If you aren’t too keen on sitting in a doctor’s office for a checkup, it’s very easy to look up your symptoms online and join medical chats. But some doctors recommend against such self-diagnosing practices. They say, you may end up thinking you have a life-threatening illness when it’s really something very minor. They're concerned these sites are flawed and serial entrepreneur Ron Gutman agrees.
“On the Internet,” Gutman says, “every headache becomes a brain tumor in four clicks or less.” On Google and other search engines, you can find massive amounts of medical information, but how much of it is actually accurate? Gutman and his colleagues are concerned that people are seeking online sites for medical advice and could be getting false information about health issues that at times could be startling and very scary. To combat this phenomenon, Gutman launched HealthTap.
He started the online service back in 2010 to make it easier to get answers to your medical questions from trustworthy doctors. The service grew in popularity, servicing over 100 million people. How does it work? Consumers can submit questions right from their iPhone or iPad with up to 150 characters, and can get questions answered by a pool of 60,000 doctors from across the U.S. “We are the first ever company to provide a health service that actually has a mobile app for the iPhone. A doctor can practice from their iPad,” Gutman told Forbes.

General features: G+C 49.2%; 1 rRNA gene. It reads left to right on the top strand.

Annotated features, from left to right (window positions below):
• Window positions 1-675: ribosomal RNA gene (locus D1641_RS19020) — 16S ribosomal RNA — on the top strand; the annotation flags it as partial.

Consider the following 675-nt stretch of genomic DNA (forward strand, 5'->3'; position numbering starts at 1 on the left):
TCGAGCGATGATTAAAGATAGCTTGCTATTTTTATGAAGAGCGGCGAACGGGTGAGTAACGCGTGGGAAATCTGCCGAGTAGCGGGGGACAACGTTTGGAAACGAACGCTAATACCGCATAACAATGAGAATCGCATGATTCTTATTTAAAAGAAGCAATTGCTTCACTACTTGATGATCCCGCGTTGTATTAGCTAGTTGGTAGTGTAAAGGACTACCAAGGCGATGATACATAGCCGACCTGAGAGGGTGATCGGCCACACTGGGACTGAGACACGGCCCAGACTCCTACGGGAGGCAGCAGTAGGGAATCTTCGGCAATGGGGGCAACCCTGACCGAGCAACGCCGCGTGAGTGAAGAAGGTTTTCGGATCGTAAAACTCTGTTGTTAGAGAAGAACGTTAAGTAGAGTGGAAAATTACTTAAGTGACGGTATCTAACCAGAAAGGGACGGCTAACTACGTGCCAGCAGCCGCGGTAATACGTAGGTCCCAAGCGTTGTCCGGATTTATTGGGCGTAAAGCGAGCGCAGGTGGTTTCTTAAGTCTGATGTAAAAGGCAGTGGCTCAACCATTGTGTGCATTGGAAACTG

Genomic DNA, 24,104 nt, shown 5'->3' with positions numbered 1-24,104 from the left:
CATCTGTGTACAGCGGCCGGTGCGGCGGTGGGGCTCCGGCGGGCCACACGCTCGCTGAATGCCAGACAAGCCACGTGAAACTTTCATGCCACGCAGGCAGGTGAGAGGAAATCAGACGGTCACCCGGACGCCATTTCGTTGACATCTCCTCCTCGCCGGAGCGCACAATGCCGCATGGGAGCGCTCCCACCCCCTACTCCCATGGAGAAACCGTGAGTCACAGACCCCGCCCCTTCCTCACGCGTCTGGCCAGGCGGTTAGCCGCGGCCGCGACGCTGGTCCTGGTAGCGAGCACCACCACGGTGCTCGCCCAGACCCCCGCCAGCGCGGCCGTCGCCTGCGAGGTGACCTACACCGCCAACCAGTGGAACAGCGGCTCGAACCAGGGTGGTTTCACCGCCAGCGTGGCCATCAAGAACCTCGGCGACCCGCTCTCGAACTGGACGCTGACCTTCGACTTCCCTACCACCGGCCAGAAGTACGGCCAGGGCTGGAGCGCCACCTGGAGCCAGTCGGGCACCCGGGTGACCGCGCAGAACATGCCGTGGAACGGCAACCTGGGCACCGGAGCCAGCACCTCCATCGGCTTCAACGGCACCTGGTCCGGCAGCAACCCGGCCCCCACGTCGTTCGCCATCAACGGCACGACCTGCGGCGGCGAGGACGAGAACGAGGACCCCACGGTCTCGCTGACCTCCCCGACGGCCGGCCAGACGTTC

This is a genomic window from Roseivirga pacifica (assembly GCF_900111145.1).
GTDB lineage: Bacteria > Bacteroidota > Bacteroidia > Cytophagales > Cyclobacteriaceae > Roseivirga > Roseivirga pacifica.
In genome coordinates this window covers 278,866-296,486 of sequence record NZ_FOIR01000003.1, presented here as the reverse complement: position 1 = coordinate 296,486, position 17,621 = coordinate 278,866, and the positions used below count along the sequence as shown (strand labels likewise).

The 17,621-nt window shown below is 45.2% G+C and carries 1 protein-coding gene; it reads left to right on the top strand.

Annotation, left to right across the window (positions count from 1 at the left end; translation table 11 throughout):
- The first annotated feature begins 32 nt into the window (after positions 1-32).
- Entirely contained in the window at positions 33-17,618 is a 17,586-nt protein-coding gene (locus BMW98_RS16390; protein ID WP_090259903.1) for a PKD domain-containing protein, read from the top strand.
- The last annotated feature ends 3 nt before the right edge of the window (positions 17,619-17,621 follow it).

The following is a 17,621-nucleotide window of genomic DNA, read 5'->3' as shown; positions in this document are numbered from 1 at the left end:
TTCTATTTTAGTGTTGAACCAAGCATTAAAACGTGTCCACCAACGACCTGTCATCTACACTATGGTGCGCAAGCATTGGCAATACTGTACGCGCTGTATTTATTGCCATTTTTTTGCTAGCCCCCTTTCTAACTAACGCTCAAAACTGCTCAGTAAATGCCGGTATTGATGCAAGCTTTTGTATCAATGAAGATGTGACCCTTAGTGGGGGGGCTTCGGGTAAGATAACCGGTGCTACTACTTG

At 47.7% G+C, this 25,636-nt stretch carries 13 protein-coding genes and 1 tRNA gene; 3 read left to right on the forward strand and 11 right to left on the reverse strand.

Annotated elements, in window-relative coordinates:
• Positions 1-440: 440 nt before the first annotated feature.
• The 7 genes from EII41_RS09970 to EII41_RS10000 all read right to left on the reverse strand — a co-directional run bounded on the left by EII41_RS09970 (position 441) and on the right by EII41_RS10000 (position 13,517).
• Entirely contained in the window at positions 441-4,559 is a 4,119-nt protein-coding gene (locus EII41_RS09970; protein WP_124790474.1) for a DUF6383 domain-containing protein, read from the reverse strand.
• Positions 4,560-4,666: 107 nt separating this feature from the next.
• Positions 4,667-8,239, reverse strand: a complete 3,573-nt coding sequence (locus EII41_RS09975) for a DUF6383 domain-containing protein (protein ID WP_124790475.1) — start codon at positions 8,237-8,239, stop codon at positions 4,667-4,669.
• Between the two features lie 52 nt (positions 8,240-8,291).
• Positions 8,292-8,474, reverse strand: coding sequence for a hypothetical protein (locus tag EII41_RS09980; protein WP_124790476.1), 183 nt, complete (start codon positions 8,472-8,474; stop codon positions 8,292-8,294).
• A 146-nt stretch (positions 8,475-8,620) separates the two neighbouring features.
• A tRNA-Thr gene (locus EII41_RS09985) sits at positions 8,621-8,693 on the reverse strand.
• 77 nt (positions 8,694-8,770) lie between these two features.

Since HealthTap did so well, Gutman wanted to expand on his idea. His company just announced the launch of a new service, HealthTap Prime. For $99 a month, plus $10 for every additional family, subscribers can get unlimited access to live videoconferences with real doctors. IHS, a research company, predicts that by 2018, telehealth will have revenues up to $1.9 billion.
Telehealth services are created to help prevent high cost doctor visits for conditions or symptoms that you can learn about in the privacy of your home or anywhere you can access HealthTap. With HealthTap, you have access to unlimited live doctor consults, 24/7; you can get personalized prescriptions, referrals, and checklists. Subscribers also benefit from priority text answers from top doctors.
Although HealthTap has a lot to offer, it might not work for everyone, Forrester analyst Peter Mueller told Wired. He believes Gutman’s service wouldn’t be too effective for those suffering with chronic conditions who need to go directly to the doctor for tests. “It can only go so deep. At some point, you’ve got to see a doctor and have a physical checkout, and with lots of illnesses there are limitations to what telemedicine can do,” Mueller said.